The San Francisco Police Department arrested a second cable car operator in as many weeks for allegedly stealing cash fares.
Cable car operator David Reyes was arrested Wednesday on suspicion of pocketing cash fare payments, according to law enforcement officials.
On April 19, police arrested cable car operator Albert Williams, 61, of Napa County, for allegedly stealing what was then an unknown sum of money by pocketing cash fare payments.
In the wake of multiple thefts of cable car conductors by the police, the San Francisco Municipal Transportation Agency announced it may do away with cash fares on cable cars altogether.
Last week, SFMTA Director of Transportation Ed Reiskin told reporters the SFMTA will “immediately enhance” management and oversight of cash fare transactions and will explore long-term options, which may include eventually removing cash as an on-board payment option for the entire cable car system.
Reyes, who will be charged by the District Attorney’s Office with felony embezzlement, was surveilled by police for the past two months and was seen pocketing around $450. His charges extend as far back as January 2015, as records show he consistently turned in lower amounts of cash than other operators.
Williams, who was arrested last week, was charged with felony misappropriation of public money and embezzlement.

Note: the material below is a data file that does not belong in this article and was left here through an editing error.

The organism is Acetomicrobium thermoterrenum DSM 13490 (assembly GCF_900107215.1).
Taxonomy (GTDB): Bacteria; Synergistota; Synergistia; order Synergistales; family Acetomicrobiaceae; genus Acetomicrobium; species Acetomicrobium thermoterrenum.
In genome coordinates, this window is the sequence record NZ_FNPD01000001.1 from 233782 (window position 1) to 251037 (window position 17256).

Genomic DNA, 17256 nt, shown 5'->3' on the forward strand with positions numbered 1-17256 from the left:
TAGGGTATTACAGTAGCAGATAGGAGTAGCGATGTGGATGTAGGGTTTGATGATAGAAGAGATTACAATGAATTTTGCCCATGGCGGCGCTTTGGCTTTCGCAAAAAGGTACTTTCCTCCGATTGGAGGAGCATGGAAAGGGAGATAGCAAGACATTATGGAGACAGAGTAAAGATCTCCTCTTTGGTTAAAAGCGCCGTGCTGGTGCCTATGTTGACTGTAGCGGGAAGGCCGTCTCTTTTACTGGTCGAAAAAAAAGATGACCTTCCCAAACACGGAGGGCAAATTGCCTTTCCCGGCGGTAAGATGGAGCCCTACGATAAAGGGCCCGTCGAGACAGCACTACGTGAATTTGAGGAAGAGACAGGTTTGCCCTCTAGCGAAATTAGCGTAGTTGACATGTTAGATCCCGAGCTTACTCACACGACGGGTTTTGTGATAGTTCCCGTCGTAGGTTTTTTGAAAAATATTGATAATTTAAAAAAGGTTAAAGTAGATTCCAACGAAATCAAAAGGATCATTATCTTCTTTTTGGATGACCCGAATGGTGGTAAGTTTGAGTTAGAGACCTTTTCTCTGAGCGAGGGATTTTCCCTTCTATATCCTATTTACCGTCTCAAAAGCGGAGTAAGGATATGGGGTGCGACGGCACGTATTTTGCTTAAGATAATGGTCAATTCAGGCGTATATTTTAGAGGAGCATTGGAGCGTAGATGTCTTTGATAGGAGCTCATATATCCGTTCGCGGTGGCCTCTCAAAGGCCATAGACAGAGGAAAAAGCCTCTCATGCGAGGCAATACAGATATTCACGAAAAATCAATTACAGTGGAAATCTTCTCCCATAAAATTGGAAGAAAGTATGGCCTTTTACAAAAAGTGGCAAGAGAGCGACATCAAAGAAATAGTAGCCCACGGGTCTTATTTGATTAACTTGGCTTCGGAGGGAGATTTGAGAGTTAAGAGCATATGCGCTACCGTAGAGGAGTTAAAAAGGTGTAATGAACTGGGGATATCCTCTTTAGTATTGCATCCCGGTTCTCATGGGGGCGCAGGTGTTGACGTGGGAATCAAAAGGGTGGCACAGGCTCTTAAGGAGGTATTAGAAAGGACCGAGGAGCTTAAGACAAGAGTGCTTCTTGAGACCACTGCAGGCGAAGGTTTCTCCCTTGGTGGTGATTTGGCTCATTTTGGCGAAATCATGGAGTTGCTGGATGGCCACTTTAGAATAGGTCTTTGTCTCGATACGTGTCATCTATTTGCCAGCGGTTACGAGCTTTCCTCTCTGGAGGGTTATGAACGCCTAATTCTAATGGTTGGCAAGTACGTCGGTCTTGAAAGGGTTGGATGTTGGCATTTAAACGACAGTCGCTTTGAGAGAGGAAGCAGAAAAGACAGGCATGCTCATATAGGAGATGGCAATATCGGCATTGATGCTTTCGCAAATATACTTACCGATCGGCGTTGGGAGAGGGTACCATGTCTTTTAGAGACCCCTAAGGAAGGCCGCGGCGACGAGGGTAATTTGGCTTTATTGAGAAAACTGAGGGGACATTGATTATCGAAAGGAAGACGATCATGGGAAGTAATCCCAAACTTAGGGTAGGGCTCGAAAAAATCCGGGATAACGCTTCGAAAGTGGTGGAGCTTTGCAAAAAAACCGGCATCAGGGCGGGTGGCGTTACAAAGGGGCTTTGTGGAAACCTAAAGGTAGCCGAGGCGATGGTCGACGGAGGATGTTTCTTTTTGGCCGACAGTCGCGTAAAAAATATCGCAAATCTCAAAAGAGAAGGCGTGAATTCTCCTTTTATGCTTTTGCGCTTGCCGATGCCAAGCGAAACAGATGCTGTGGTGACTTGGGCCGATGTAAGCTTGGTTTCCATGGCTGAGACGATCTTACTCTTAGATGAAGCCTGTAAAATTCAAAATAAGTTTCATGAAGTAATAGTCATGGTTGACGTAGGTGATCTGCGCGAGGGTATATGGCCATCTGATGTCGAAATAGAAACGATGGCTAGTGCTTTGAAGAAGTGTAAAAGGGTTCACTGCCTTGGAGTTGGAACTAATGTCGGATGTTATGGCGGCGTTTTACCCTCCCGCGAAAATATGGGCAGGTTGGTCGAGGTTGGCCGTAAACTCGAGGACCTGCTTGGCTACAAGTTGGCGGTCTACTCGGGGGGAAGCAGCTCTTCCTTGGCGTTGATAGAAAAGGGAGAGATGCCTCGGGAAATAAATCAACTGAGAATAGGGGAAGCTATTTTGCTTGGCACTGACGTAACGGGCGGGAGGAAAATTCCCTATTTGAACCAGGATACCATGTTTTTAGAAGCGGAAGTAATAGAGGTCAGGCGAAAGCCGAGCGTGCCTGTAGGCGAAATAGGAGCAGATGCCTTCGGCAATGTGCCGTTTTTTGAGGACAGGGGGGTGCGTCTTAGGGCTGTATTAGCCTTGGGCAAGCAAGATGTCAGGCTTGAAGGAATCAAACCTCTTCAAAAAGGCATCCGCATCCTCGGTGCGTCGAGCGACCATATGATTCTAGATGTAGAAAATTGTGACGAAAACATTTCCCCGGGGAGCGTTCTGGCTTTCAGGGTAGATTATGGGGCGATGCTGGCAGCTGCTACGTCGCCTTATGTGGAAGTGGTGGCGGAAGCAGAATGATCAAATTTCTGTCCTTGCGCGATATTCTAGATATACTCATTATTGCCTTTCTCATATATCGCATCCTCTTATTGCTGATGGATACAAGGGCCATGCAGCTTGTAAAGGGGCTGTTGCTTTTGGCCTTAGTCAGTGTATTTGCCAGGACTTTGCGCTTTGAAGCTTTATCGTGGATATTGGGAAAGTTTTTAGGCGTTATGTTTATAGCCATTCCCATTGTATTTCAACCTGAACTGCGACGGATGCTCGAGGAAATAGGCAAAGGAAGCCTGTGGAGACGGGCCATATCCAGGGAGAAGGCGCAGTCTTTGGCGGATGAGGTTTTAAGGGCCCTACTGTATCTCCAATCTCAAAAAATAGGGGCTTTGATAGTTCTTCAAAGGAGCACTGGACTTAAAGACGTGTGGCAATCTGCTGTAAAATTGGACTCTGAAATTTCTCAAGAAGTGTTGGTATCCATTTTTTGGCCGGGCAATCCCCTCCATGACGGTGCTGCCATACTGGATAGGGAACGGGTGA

Since that arrest a search of Williams’ home on April 20 revealed $32,000 in cash, which was found in a safe, as well as packed luggage.
“It is our understanding that these were the only two operators under investigation,” SFMTA spokesperson Paul Rose said. “The vast majority of the men and women of the Cable Car Division are hard-working, honest and exceptional at what they do.”
The SFPD Muni Task Force found that during his shifts, Williams used “various schemes” that allowed him to pocket hundreds of dollars in cash a month from cable car riders.
Each conductor is supposed to hand out a fare receipt from the top of their ticket book, and at the end of the night, turn it in. The SFMTA calculates the cash turned in by operators against the number of receipts missing from the top of the book.
Williams and Reyes’ scheme involved not handing out fare receipts, which would reveal no record of a sale, according to law enforcement officials.